PI3K/Akt and Stat3 signaling regulated by PTEN control of the cancer stem cell population, proliferation and senescence in a glioblastoma cell line

  • Authors:
    • Seok-Ho Moon
    • Dae-Kwan Kim
    • Young Cha
    • Iksoo Jeon
    • Jihwan Song
    • Kyung-Soon Park
  • View Affiliations

  • Published online on: January 10, 2013     https://doi.org/10.3892/ijo.2013.1765
  • Pages: 921-928
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Malignant gliomas are the most common primary brain tumor in adults. A number of genes have been implicated in glioblastoma including mutation and deletion of PTEN. PTEN is a regulator of PI3K-mediated Akt signaling pathways and has been recognized as a therapeutic target in glioblastoma. To achieve potent therapeutic inhibition of the PI3K-Akt pathway in glioblastoma, it is essential to understand the interplay between the regulators of its activation. Here, ectopic expression of PTEN in the U-87MG human glioblastoma-astrocytoma cell line is shown to result in the depletion of glioblastoma stem cells (GSCs) and to cause growth retardation and senescence. These effects are likely to be associated with PTEN-mediated cooperative perturbation of Akt and Stat3 signals. Using an in vivo rat model of glioblastoma, we showed that PTEN-overexpressing U-87MG cells failed to induce tumor formation, while untreated U-87MG cells did so. Furthermore, cells expressing the phosphorylated form of Stat3 were completely absent from the brain of rats implanted with PTEN-overexpressing U-87MG cells. Based on these results, PTEN appears to function as a crucial inhibitor of GSCs and as an inducer of senescence, suggesting that functional enhancement of the PTEN pathway will be useful to provide a therapeutic strategy for targeting glioblastoma.


Phosphatase and tensin homolog (PTEN) is one of the most frequently lost or mutated of the tumor suppressor genes (15). It has a structural motif for a dual specificity protein phosphatase, suggesting that PTEN functions to negatively regulate protein kinase signaling cascades, a number of which are implicated in tumorigenesis (6). The lipid phosphatase activity of PTEN dephosphorylates phosphatidylinositol 3,4,5 trisphosphate (PIP3), a potent activator of the protein kinase Akt (7). Loss of PTEN function thus results in the stimulation of cell growth and survival, which are induced by the de-repression of the PI3K/Akt pathway (8,9). However, recent reports suggest that PTEN also has PI3K/Akt-independent activities (10). For example, a phosphatase-inactive PTEN mutant still retains residual tumor suppressive activity, leading to the hypothesis that PTEN has phosphatase-independent tumor suppressor function (1115).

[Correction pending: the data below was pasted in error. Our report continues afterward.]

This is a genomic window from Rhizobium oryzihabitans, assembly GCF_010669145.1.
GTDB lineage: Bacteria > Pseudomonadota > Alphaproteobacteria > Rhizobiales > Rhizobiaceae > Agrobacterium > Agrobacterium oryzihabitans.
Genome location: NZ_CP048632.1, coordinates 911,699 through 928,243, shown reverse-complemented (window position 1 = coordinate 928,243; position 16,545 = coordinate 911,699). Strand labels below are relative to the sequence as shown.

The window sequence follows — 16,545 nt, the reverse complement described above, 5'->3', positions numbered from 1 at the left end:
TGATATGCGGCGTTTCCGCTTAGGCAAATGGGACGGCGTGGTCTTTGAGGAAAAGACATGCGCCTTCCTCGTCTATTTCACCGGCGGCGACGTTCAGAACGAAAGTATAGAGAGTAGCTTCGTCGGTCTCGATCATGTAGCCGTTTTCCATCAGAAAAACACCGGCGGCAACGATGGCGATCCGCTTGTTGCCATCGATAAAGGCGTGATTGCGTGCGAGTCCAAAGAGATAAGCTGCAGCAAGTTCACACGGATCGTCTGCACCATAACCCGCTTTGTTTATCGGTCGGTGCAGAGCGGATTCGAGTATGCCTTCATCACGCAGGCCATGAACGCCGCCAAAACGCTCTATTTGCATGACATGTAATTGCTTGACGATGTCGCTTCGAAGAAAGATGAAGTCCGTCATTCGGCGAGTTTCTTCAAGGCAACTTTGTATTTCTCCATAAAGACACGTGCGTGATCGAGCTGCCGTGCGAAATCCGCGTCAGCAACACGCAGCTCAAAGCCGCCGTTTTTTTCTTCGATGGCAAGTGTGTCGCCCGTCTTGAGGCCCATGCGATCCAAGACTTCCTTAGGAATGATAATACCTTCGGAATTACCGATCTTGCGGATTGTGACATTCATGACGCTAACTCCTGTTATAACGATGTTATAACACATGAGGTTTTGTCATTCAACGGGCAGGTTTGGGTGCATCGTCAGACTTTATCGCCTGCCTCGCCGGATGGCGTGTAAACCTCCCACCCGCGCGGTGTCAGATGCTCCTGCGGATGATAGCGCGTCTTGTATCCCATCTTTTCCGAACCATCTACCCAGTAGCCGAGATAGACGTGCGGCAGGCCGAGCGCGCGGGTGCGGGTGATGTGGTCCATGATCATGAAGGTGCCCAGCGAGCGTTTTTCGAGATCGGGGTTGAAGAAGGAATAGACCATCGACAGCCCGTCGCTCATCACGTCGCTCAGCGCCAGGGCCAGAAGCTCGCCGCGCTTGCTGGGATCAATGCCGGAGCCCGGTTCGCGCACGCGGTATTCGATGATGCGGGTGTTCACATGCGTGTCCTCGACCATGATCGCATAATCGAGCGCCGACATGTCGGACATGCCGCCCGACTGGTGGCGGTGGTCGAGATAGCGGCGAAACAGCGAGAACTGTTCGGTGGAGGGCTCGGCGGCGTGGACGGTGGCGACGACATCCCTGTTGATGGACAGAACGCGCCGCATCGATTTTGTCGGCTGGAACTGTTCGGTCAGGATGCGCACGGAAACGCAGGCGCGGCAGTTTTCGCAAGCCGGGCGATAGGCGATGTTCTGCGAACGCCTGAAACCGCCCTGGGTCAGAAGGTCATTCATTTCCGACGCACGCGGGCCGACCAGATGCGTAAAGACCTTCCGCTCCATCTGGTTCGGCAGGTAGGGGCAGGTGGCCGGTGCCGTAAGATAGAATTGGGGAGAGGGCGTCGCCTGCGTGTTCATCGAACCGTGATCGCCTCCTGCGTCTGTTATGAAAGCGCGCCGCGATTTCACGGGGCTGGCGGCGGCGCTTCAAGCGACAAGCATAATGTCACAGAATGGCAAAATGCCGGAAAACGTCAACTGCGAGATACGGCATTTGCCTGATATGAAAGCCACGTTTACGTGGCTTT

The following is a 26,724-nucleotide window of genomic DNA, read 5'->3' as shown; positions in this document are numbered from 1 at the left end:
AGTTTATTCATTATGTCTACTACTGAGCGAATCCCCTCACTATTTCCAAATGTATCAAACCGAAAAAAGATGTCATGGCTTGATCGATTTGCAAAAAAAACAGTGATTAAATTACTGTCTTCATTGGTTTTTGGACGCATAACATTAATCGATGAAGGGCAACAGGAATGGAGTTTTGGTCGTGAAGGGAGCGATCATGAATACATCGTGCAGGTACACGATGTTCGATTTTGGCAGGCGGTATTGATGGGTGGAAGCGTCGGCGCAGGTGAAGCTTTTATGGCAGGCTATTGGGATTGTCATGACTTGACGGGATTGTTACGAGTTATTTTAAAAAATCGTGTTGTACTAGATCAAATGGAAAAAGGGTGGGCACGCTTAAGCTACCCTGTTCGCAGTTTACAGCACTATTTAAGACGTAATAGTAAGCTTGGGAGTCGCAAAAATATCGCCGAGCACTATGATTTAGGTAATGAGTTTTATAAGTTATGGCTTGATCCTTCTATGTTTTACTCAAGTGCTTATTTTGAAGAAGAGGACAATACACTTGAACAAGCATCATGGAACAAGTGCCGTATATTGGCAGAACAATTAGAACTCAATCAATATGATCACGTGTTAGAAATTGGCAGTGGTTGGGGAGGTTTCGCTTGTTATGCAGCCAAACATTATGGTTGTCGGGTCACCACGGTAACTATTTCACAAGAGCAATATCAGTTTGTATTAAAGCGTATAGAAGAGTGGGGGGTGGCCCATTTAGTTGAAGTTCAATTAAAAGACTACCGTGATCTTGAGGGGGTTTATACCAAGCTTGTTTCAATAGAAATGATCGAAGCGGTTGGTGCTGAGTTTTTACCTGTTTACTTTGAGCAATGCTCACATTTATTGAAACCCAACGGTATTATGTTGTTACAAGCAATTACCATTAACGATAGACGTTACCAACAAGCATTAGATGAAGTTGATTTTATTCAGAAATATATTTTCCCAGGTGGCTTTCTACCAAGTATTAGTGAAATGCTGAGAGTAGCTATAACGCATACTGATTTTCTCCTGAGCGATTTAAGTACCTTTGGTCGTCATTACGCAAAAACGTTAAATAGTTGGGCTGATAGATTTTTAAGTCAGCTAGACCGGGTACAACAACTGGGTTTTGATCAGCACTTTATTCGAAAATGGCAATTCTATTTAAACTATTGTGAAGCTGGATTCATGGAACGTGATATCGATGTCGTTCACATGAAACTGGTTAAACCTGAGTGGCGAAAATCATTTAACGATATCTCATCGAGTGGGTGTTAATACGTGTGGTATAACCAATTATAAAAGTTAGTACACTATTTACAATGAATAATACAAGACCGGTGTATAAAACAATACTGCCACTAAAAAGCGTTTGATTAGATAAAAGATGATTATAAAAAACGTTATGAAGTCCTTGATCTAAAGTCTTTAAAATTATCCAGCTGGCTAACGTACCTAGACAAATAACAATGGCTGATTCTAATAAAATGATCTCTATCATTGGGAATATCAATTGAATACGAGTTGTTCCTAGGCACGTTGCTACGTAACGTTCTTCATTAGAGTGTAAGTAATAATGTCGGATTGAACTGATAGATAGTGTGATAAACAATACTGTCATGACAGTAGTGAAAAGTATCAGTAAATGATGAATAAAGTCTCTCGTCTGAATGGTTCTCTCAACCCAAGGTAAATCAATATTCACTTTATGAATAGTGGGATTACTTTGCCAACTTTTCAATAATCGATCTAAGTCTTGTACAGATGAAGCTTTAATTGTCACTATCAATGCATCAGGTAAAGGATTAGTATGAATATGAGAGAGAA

High-grade malignant gliomas are the most common primary brain tumor in adults. The majority of glioblastomas have histologic characteristics of cells belonging to the astrocytic lineage. Therefore, these tumors are thought to arise from the transformation of astrocytes or their precursors, the neural stem cells (1619).

The leukemia inhibitory factor receptor β (LIFRβ) and downstream Stat3 signaling pathway supports the self-renewal proliferation of neural stem cells or stimulates the differentiation of neural stem cells into astrocytes (20,21). The enhanced expression and pro-survival activity of Stat3 in a subset of glioblastomas supports the concept that the pleiotropic function of Stat3 signaling contributes to glial cell transformation (22,23). Accordingly, Stat3 associates with the oncoprotein epidermal growth factor receptor III variant in the nucleus to induce glial transformation, whereas it plays a key role in the PTEN pathway to suppress malignant transformation of astrocytes (24). These observations indicate that Stat3 plays distinct roles in cell transformation depending on the oncogenic environment.

Recently, there has been a dramatic advance in research on a small subpopulation of cells identified in cancers, which have stem cell properties. The cancer stem cell hypothesis proposes that cancers are derived from a small fraction of cancer stem cells that proliferate through their unique self-renewal ability (25). Cancer stem cells were first identified in leukemia (26,27). Recently, many investigators have identified them in solid tumors, including those of the breast, brain, pancreas, colon and head and neck (28). The cancer stem cell hypothesis established that cancer therapy must be directed against both the resting cancer stem cells and the proliferating cancer cells (29). Therefore, it is essential to understand the major intracellular signaling pathways governing the characteristics of cancer stem cells. It has become clear that PTEN is one of the critical regulators for the development of cancer stem cells and ultimately tumorigenesis.

In this study, we show that ectopic expression of PTEN can disturb Akt and Stat3 phosphorylation, which leads to reduced tumorigenicity both in vitro and in vivo. Furthermore, as demonstrated by the loss of both CD133 expression and neurosphere formation, we found that PTEN can suppress the glioblastoma stem cell (GSC) population. Moreover, PTEN expression also inhibited cell proliferation and induced senescence in glioblastoma. The data suggest that the occurrence of GSCs, and the proliferation and senescence of glioblastoma, which are closely correlated with PTEN expression, are independently regulated by Akt and Stat3 signaling.

Materials and methods

Cell culture and genetic modification